The Buddhist centres that are gaining popularity in India endorse the Mahayana school of thought. Samten is in charge of the Tushita Mahayana Centre in South Delhi, which has over 1,000 members.
There's almost universal agreement that the practice of Buddhism makes these followers feel good - about themselves and their life.
In Khan's case, for instance, the Buddhist philosophy enamoured her at a time when she had an objective, but no clarity. "I think it happens to the best of us. Different things lure us is, things we often discover by pure instinct. We often don't know how those things will play out, but they feel worth pursuing because it feels good and soulful. In my case that was chanting. "
It was a life-changing experience for Ukil, too.
When the universe conspired against her - her son unwell, her relationship with her husband falling apart - chanting gave her peace and transformed her into someone with courage and strength, she says. Someone who could take on adversity with a smile and patience.
"I was diagnosed with Sjogren's syndrome, a rare auto-immune disorder, a couple of years ago. I did not let it bog me down. While patients with this disorder are bedridden, I refused to stay in bed after a while. I was up and about because I had to discharge my duties as a Buddhist. The duty of spreading cheer and happiness," says Ukil.
Bhojwani was also tackling the highs and lows of life when she stepped reluctantly into a Buddhist centre. She heard the members say that prayers never go unanswered.
"Everyone I met in these meetings was optimistic. I, too, started experiencing positive changes in my life. I don't think I'll ever quit practicing Buddhism," says Bhojwani.
That focus on positivity - how to feel better rather than an instruction manual of do's and don'ts, seem to liberate followers from the burden of anxiety and guilt we all seem to carry around. Traditionally, religion only feeds those burdens, wrapping solace in complex threads of ritual, so that to feel better requires sacrifice, self-denial, penance.
In the face of that, Buddhism seems liberating.
"Earlier when I'd face a big challenge my faith in God would waver. My newfound faith in Buddhism is making me positive. Stronger," says Bhojwani.
Khan's friends and family found it hard to believe that she had found solace in chanting.
"My close friends found it hard to believe that I was doing what I was doing. That this chanting practice was really working for me, they were incredulous. I think it will always be the case, if you dare to choose something whose benefits you cannot quantify or demonstrate, but simply experience," she says.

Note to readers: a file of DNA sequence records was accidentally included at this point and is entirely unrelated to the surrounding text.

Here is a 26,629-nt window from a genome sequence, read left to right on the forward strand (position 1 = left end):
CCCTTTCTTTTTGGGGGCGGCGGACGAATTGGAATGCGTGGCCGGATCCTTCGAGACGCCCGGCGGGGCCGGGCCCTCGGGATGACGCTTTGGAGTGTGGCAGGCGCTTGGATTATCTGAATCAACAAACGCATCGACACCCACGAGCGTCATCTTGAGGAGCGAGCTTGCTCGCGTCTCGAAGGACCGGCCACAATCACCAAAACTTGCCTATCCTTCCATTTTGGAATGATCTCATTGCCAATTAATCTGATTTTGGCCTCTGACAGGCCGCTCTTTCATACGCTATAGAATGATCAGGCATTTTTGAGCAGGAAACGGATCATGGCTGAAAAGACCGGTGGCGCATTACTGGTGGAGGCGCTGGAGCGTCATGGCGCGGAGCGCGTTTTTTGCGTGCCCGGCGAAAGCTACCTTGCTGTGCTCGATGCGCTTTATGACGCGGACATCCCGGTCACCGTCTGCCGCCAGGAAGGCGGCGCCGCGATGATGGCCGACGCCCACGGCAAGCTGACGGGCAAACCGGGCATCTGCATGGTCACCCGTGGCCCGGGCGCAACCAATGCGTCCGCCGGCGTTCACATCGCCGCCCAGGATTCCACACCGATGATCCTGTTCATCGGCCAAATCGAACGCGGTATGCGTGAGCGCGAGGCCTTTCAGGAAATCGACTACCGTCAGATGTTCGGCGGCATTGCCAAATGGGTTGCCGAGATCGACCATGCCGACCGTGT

Over time, though, most reconciled to her new beliefs. "One of them even told me that she was coming to terms with a whole other person and was happy to encounter her." Most of the others we spoke with had similar experiences; reactions ranged from dismissal to disdain. Ukil's husband, for instance, wasn't particularly happy when she started chanting. Over time, as the benefits that she was experiencing started reflecting in her changed outlook, that changed. While he does not chant himself, he now encourages her to.
Nanda was among the few who faced no resistance. He continues to take part in Hindu rituals, even though at heart he is more drawn to Buddhist practice.
All report feeling calmer, stronger, more in control of their emotions and therefore their lives. And each approaches the future with more positivity, even while days of feeling low naturally exist.
The conversation around Buddhism tends to become more complex when looked at through the filter of spiritually versus material comfort.
"If you do good and pray for the good for others, a good life is automatically yours. A life where you are both spiritual and material," argues Nanda.
Others find certain material aspects of Buddhism dissatisfying, such as the 'victory' speeches made by members after they have conquered a tough situation or challenge.
For Anun Dhawan, whose mother introduced him to Buddhism, it's all about the fundamentals: he has great faith in the practice, but avoids meetings with fellow-Buddhists. "I don't like talking about my victories," says Dhawan, a practice which has become a norm at most meetings.
There's a stream of believers who equate Buddhism with detachment - to them, material pursuits and comfort flout a basic tenet of the religion.
Samten isn't convinced. "Buddhist philosophy does not expect anyone to give up the material life. Everyone is entitled to a good life. It just wants followers to detach themselves."
For now, it seems like millions of urban Indians are happy to find a medium between the religion they were born into, and the one that speaks to them - especially because they're not being pushed into a corner and asked to choose. While other religions may battle it out for supremacy, we may already have the winner under our very noses.